Who Is at the Highest Risk for the Swine Flu?

At a certain level, H1N1, or the swine flu, is just another strain of influenza. Anyone can catch the flu, including H1N1, but a healthy body can normally fight off influenza in less than two weeks without the use of antiviral medications or other medical interventions.

The problems occur when an infected body isn't so healthy. When your body can't fight off H1N1 well enough, complications arise. The people at the highest risk of H1N1 complications, and therefore of the most serious and possibly deadly effects, are

  • Children younger than 5, but especially children younger than 2

  • Adults 65 years of age and older

    About a third of adults older than 60 may already have antibodies against the H1N1 virus, though how much protection this antibody will actually afford against the 2009 H1N1 is unknown. Many people in this age group also have medical conditions that compound their risk of flu-related complications.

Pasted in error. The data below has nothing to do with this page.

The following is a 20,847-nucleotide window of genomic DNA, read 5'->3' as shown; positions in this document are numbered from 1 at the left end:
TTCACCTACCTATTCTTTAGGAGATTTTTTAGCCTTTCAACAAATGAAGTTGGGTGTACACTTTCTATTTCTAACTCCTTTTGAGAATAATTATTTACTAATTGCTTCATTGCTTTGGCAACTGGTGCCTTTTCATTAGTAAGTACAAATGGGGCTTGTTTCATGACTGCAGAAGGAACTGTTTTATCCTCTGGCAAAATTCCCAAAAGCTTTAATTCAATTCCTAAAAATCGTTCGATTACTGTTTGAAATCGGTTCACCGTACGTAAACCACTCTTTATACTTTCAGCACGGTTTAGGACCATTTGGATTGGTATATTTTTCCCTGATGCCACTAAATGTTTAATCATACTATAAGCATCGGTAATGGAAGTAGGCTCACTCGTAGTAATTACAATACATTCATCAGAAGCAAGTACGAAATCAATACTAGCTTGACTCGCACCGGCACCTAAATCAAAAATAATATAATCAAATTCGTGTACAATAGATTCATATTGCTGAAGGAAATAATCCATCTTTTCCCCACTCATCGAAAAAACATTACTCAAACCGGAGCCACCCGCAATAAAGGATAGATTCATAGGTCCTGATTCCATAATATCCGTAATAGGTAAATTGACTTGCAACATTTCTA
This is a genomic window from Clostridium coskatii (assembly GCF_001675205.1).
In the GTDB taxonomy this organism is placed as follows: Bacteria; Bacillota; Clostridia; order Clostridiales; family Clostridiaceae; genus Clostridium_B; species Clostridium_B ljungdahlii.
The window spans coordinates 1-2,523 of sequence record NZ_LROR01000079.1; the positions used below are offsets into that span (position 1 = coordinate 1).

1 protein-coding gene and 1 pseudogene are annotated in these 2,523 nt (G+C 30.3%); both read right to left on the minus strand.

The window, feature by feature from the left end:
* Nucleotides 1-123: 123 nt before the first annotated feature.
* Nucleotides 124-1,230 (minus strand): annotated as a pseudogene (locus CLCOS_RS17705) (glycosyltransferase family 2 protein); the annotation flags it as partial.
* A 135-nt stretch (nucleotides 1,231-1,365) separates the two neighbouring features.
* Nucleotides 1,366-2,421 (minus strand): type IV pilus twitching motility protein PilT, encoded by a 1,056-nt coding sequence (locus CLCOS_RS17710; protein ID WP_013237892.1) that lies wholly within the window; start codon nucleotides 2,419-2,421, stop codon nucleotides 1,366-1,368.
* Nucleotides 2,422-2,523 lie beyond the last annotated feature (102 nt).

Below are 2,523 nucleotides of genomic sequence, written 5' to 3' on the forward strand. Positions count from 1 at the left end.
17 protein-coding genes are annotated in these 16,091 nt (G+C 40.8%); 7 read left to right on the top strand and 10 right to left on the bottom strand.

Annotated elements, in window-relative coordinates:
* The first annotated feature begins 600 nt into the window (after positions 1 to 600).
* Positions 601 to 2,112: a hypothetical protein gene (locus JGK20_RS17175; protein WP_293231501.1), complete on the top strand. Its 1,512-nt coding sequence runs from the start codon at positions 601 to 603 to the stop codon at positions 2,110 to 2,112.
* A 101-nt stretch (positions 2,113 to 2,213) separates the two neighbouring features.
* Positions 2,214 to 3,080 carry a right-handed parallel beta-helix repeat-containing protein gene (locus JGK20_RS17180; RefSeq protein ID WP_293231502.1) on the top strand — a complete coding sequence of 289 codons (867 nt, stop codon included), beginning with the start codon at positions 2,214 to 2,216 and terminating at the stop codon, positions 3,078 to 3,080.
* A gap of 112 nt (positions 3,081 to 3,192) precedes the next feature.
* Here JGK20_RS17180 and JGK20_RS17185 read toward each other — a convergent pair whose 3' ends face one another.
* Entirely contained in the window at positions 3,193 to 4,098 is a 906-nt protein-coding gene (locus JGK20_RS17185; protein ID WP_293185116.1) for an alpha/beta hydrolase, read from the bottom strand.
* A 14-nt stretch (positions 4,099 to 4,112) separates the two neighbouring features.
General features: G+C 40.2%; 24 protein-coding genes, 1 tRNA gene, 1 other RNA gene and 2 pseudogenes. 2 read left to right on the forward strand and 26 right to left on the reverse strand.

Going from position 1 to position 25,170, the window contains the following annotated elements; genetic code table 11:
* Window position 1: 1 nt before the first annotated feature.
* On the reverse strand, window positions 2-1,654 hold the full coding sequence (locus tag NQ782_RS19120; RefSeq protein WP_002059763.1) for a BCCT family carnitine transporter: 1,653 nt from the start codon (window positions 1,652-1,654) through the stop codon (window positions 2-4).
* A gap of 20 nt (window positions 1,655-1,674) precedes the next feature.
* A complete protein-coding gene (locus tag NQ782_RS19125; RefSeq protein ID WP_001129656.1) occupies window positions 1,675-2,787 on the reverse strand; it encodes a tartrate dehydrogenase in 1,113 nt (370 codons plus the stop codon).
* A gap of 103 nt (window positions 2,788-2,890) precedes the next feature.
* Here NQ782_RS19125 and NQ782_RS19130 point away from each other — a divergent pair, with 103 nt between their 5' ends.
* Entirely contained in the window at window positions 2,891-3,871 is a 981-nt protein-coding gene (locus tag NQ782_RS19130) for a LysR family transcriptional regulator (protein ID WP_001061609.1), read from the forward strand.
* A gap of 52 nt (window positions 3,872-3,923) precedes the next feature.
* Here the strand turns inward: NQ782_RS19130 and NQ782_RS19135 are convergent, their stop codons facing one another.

• Pregnant women

A number of medical conditions can raise a person's susceptibility to H1N1 as well as intensify the effects of having the illness. You're in the high-risk group for H1N1 complications if you have

  • Asthma

  • Neurological or neurodevelopmental conditions

  • Chronic lung disease

  • Heart disease

  • Blood disorders

  • Endocrine, kidney, or liver disorders

  • Metabolic disorders

  • A weakened immune system due to disease or medication

As the H1N1 vaccination is rolled out nationwide, the Centers for Disease Control and Prevention (CDC) recommend targeting the vaccine first at the high-risk populations mentioned above, as well as

  • People who live with or care for children under 6 months old

  • Healthcare and emergency medical services personnel

  • Anyone under 24 years old

For more information, see the CDC offers a lot of great H1N1 information that is updated regularly.

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